We have been studying Ancient Egypt in history recently. It’s easy to see why it’s an essential part of any history curriculum. Majestic pharaohs, mysterious tombs filled with treasure, strange tales of gods with animal heads, a hippo/lion/crocodile monster that eats bad people after they die, code-like hieroglyphs, battles and boats, massive pyramids and colossal statues, beautiful queens and women who rule. There’s something for everyone.
It is easy to find crafts and hands on activities too. Sugar cube pyramid anyone? Crack the secret code. Turn your doll or an apple into a mummy. Make papyrus with brown paper bags. Walk like an Egyptian. Pinterest is awash with inspiration to satisfy the cravings of even the craftiest of crafters.
We have learnt about Menes the first pharaoh and Cleopatra the last pharaoh. Ahkenaten who worshipped the sun and Ramses III who fought a battle at sea. We have discovered how they irrigated their crops and what they ate. But as I reflect on what we have learnt lately, there are other, bigger lessons that we have been learning. Life lessons.
I don’t mean that lentils are tasty, though I wish my kids would learn that one. Or that if you are a naughty girl the Devourer will eat you in the afterlife (very thankful that one is not true!). I mean lessons like that of Jean-François Champollion, who worked for fourteen years trying to decode the Rosetta Stone before he deciphered a single word.
One of my children struggles with perseverance. She is gives up on average after about a minute and a half. Fourteen minutes is a long time for her to stick at a task, let alone fourteen years. So we are choosing to make Champollion one of our role models. To carry on with something just a little bit longer before we give up. If Champollion can work day in day out for fourteen years before he got a result, we can work just a little longer before we decide that our maths is too hard, or that our sock is lost forever.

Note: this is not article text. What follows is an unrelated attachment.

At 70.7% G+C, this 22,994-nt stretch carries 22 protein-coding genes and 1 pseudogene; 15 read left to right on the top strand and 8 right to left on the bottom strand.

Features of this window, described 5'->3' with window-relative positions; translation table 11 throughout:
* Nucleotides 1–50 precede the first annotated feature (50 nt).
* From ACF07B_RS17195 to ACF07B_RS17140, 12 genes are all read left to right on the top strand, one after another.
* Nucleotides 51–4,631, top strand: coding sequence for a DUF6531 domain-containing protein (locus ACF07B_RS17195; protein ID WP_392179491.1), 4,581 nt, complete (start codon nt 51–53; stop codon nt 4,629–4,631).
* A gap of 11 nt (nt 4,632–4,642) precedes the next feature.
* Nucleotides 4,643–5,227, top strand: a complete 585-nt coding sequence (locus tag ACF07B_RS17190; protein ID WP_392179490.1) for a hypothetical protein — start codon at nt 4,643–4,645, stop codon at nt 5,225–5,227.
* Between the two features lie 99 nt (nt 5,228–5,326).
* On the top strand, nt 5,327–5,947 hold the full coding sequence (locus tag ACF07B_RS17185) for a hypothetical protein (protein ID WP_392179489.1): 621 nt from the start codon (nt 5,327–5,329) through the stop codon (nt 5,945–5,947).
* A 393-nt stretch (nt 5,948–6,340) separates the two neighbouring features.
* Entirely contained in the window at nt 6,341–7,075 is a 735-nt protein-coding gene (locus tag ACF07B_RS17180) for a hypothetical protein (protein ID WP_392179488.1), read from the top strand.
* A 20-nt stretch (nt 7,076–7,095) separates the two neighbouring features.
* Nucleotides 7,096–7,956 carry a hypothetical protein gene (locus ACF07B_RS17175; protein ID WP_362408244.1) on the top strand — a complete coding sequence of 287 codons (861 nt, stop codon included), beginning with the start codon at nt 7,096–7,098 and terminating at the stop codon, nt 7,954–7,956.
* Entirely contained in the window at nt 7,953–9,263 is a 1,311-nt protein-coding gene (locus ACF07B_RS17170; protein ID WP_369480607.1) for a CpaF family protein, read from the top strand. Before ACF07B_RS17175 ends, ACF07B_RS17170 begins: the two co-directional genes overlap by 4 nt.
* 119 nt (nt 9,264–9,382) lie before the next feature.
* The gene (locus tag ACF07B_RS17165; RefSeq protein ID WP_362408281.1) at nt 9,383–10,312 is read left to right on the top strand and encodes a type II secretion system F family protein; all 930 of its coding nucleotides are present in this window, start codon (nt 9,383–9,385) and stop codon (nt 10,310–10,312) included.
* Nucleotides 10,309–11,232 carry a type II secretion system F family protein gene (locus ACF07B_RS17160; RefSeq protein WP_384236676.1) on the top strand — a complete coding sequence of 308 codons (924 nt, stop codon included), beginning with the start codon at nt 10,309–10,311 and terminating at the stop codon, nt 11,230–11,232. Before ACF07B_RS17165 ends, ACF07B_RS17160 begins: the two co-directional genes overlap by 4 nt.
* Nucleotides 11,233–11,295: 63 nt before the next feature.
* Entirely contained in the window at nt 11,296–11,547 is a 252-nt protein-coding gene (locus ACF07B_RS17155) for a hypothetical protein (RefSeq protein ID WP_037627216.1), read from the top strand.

Another lesson we can learn from the Ancient Egyptians is to manage our resources well. The Egyptian farmers built irrigation channels and catch basins to make the most of the Inundation – the yearly flooding of the Nile River. Careful engineering meant that the once a year flood would provide all of their water for the rest of the year. If they didn’t make the most of it when it came, there would be no rain later – their crops would fail.
It’s easy to let time pass and miss opportunities because we are busy or distracted. But if we work hard when the time is right, then we can manage our resources well and have provision for later.
Practically, that means for me taking a week off school when our apple trees are ready to harvest, so that they don’t drop and rot on the ground (ooops…. it makes a mess, I can tell you!). But it also means putting in the hard work of character training when children are young (digging the irrigation channels) so when the Inundation that is the teenage years come, we are ready to use the wonderful opportunities that they bring, instead of being swamped. It means teaching our children that if we save our money by not buying every sweet and toy that catches their eye, then later we can travel and build memories. For me as a mother of young children, it means not shirking my task, but investing in my children while they need me. The season will come when I can finish writing a blog post without a million interruptions, or get a full night’s sleep, or drink tea while it is hot. It’s just not now. The Egyptian farmers, like farmers everywhere, live their life according to the seasons, with busy periods of work and periods of rest and maintenance. We do well to do the same.
History has always fascinated me – it’s full of colourful characters and darn good stories. They catch the imagination and lift us for a little while out of the mundane. But one of the things I love about home educating is the chance to go deeper with our conversations, to let history shape us and direct our future. To learn from the successes and failures of the past, and to be inspired by those whose stories we read. That’s what I want to pass on to my children.